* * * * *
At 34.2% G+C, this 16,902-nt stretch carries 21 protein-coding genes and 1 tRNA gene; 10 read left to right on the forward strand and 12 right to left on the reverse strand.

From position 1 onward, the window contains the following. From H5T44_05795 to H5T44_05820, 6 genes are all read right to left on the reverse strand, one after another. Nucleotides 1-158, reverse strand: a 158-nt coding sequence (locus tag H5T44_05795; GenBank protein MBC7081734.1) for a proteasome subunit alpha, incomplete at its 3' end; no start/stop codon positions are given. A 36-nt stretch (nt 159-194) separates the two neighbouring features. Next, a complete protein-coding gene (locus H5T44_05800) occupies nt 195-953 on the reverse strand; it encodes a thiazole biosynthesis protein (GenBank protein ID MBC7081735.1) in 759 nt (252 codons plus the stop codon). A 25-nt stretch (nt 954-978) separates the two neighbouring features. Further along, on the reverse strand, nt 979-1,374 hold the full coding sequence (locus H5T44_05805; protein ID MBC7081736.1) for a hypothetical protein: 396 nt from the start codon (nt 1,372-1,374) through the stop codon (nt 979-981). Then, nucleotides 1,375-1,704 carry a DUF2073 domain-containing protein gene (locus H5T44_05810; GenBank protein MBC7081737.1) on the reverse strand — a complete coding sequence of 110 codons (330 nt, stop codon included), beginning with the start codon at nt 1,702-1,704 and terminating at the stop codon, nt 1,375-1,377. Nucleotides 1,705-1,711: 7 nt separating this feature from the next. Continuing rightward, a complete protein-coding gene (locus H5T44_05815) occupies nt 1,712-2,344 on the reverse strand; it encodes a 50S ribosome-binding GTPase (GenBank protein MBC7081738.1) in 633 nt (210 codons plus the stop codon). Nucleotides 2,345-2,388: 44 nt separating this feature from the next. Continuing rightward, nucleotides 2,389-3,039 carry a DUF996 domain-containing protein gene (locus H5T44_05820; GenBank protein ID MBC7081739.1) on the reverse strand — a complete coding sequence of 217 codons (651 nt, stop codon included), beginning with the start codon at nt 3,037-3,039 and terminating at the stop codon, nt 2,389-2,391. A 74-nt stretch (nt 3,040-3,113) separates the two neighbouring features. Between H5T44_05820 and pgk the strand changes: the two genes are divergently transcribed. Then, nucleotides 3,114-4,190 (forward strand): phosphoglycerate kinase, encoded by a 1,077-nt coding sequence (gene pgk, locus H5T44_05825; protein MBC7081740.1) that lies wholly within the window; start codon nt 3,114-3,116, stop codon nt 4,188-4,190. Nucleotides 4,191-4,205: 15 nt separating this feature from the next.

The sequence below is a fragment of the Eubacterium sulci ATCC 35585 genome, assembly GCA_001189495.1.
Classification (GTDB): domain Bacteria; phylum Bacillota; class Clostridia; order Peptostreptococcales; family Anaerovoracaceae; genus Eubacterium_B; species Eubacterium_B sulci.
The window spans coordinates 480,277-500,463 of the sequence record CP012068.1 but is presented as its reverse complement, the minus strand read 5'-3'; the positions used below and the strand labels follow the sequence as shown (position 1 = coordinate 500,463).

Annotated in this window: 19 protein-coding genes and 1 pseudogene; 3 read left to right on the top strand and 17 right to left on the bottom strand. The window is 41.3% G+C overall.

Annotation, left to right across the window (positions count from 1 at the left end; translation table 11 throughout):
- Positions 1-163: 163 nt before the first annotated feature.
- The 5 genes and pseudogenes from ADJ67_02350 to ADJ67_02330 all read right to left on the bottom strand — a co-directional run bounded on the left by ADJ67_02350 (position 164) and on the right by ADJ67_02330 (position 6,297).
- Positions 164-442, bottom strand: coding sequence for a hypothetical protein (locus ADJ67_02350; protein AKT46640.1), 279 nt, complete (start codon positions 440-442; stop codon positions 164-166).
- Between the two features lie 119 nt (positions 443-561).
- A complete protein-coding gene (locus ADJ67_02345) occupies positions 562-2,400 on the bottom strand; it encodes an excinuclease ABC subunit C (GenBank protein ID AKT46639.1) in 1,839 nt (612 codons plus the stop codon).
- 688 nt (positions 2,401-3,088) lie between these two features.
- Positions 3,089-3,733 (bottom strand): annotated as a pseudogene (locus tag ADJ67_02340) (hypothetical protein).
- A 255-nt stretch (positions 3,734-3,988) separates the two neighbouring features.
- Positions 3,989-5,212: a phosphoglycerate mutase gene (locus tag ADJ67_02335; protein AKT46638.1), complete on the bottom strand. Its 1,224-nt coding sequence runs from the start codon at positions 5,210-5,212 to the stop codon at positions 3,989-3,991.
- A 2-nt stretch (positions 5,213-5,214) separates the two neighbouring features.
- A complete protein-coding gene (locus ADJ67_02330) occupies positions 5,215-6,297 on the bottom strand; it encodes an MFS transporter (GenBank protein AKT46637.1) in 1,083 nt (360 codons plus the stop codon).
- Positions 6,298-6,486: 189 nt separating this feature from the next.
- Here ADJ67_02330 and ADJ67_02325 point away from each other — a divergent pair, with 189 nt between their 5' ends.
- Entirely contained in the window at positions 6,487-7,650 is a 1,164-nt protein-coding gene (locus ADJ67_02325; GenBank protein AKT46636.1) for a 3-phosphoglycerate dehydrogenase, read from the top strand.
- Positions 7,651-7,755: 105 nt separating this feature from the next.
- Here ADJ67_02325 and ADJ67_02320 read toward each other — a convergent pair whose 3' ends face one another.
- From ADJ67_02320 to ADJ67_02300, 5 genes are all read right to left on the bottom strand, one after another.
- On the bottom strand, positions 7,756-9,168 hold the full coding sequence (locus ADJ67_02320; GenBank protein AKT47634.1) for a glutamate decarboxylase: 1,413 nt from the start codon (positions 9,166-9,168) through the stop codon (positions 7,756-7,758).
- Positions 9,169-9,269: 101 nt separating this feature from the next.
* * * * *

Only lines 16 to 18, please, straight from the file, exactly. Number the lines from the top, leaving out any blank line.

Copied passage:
- Positions 3,989-5,212: a phosphoglycerate mutase gene (locus tag ADJ67_02335; protein AKT46638.1), complete on the bottom strand. Its 1,224-nt coding sequence runs from the start codon at positions 5,210-5,212 to the stop codon at positions 3,989-3,991.
- A 2-nt stretch (positions 5,213-5,214) separates the two neighbouring features.
- A complete protein-coding gene (locus ADJ67_02330) occupies positions 5,215-6,297 on the bottom strand; it encodes an MFS transporter (GenBank protein AKT46637.1) in 1,083 nt (360 codons plus the stop codon).